How much natural sugar should we eat a day?
We are constantly bombarded by the media saying that sugar is unhealthy and that we should avoid all kinds of sweets. But the craving for sweet is completely natural and normal and our tongue is full of receptors for sweet for a reason. Fresh fruit is a natural, sweet, healthy, and great source of calories. So we suggest that you include fresh fruits more often in your diet, and know that it is okay to even make a whole meal of these natural sweets.
Our sense of sweetness has been given us by nature to attract us to healthy fruits, but food companies have used our natural affinity for sweet to make our products more enticing. Simple fruit sugars are healthy, but refined sugars are not. In the refining process, water, fiber and virtually every other useful nutrient from the fruit are removed. Only sugar remains.
The proportion of calories in refined sugar is higher, and therefore it stimulates us very comfortably. The worst part is that food manufacturers add that sugar to foods that are already unhealthy and full of calories. In any case, almost everyone, including people with diabetes, could benefit from consuming more fruits and vegetables as a result of the combination of vitamins, minerals, fibers, phytochemicals and water it contains. In many cases, sweet fruit can satisfy the craving for other unhealthy sweets, and it has less sugar than most sweetened foods, which can mean that the person will ultimately consume less calories and consume less sugar, while ingesting valuable nutrients into the body.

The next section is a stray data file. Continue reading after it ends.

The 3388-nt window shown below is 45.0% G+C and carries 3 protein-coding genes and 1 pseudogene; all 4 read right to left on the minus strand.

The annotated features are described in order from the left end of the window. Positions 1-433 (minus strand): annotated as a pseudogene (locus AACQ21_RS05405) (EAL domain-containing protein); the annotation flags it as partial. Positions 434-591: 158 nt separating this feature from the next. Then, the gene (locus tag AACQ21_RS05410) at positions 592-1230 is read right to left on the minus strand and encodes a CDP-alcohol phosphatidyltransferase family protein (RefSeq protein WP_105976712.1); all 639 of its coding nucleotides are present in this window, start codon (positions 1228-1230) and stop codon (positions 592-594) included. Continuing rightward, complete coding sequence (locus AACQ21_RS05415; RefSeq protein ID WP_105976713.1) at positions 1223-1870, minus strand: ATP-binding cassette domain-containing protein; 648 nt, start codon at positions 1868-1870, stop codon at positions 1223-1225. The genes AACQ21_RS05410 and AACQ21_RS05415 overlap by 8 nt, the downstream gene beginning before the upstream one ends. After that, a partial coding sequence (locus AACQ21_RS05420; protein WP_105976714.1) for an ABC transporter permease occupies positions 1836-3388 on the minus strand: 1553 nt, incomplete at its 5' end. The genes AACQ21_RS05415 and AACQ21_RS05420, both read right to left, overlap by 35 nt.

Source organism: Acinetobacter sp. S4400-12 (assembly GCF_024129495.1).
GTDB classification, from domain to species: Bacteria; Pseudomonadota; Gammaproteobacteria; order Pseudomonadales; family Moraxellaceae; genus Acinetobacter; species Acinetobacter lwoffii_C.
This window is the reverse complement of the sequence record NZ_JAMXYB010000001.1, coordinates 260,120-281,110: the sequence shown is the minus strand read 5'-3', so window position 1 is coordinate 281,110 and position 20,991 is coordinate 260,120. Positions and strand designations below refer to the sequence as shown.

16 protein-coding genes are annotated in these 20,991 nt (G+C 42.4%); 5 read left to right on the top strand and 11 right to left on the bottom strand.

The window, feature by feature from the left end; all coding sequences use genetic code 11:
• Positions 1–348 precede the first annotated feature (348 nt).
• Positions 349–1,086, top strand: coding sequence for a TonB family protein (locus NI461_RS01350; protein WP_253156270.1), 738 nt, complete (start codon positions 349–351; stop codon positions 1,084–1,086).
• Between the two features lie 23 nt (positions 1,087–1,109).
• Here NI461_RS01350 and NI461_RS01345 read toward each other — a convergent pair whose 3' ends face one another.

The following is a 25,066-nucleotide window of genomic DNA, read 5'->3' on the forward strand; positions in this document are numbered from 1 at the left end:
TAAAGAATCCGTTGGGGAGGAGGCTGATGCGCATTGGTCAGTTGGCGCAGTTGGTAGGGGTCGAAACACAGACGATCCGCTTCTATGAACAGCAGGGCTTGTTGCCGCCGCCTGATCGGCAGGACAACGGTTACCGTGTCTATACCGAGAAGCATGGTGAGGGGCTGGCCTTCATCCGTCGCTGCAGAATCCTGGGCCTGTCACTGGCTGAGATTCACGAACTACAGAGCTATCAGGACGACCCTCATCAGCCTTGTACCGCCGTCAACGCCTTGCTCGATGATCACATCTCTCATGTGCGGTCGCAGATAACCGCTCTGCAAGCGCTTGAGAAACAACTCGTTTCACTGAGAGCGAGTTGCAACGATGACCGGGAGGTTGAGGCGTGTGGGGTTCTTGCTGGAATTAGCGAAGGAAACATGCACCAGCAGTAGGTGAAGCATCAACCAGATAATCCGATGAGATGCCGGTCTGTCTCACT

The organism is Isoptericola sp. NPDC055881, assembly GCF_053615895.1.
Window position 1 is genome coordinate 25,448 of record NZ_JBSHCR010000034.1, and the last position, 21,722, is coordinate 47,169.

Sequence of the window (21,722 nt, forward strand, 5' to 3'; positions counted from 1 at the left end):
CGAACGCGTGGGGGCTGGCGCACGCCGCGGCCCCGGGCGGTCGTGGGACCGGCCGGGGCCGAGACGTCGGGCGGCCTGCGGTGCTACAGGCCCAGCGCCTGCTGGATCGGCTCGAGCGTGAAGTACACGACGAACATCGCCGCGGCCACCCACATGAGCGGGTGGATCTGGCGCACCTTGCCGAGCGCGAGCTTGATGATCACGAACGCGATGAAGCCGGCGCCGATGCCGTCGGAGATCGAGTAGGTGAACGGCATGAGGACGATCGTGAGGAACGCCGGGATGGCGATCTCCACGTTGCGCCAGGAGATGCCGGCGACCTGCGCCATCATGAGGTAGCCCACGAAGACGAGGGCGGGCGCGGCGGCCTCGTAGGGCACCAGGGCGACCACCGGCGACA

We know soft drink and candies should be off the table, but how much natural sugar from whole fruit should you have a day? The answer is 2-3 serves of fruit. If we're consuming natural sugars within the healthy eating guidelines -- for example, the two or three serves of fruit per day, five serves of veggies and adequate amounts of low GI carbohydrates, which do have some natural sugar in them -- this is meeting the guidelines of what you're looking for. It's more about looking at added sugars -- we want those added teaspoons in the day to be quite low. While eating more than three serves of fruit isn't inherently unhealthy, it just means there's less room for other important healthy foods like vegetables, nuts, lean protein and legumes. So, rather than freaking out about natural sugars or weighing your fruit, just stick to the guideline of 2-3 pieces of fruit per day and fill your meals with lots of veggies.
At this point you may be asking: do fruit juices and natural sweeteners like honey or maple syrup count as natural sugars or added sugars? These forms of sugar are what the World Health Organization guidelines refers to as 'free sugars', which are similar to added sugars. Honey is a healthy substitute for sugar, it is also a healthy substitute for "healthy" zero-calorie sweeteners. It is only important that you take care of the portions, and limit the intake of sugar, including that of honey.
When creating your meals, the best way to be is to select the foods you eat based off of what appears in its natural form or the form in which it exists in nature. Protein, fruits, vegetables, nuts, and seeds are all options and provide the best means for energizing the body.
Have a look at www.nosugarswiss.ch for more healthy topics.